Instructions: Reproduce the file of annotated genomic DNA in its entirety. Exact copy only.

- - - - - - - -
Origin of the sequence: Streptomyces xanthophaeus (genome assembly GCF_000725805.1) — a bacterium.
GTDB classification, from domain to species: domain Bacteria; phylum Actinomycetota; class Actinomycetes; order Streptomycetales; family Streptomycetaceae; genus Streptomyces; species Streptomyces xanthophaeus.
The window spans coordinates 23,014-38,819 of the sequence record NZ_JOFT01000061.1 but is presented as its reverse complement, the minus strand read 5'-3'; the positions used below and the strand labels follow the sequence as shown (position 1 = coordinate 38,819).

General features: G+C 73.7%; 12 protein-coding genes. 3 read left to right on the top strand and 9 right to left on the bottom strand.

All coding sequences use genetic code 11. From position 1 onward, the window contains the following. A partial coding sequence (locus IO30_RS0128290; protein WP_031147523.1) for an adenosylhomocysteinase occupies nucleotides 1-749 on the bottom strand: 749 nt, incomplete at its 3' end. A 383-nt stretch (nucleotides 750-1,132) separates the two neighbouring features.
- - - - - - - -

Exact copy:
Origin of the sequence: Streptomyces xanthophaeus (genome assembly GCF_000725805.1) — a bacterium.
GTDB classification, from domain to species: domain Bacteria; phylum Actinomycetota; class Actinomycetes; order Streptomycetales; family Streptomycetaceae; genus Streptomyces; species Streptomyces xanthophaeus.
The window spans coordinates 23,014-38,819 of the sequence record NZ_JOFT01000061.1 but is presented as its reverse complement, the minus strand read 5'-3'; the positions used below and the strand labels follow the sequence as shown (position 1 = coordinate 38,819).

General features: G+C 73.7%; 12 protein-coding genes. 3 read left to right on the top strand and 9 right to left on the bottom strand.

All coding sequences use genetic code 11. From position 1 onward, the window contains the following. A partial coding sequence (locus IO30_RS0128290; protein WP_031147523.1) for an adenosylhomocysteinase occupies nucleotides 1-749 on the bottom strand: 749 nt, incomplete at its 3' end. A 383-nt stretch (nucleotides 750-1,132) separates the two neighbouring features.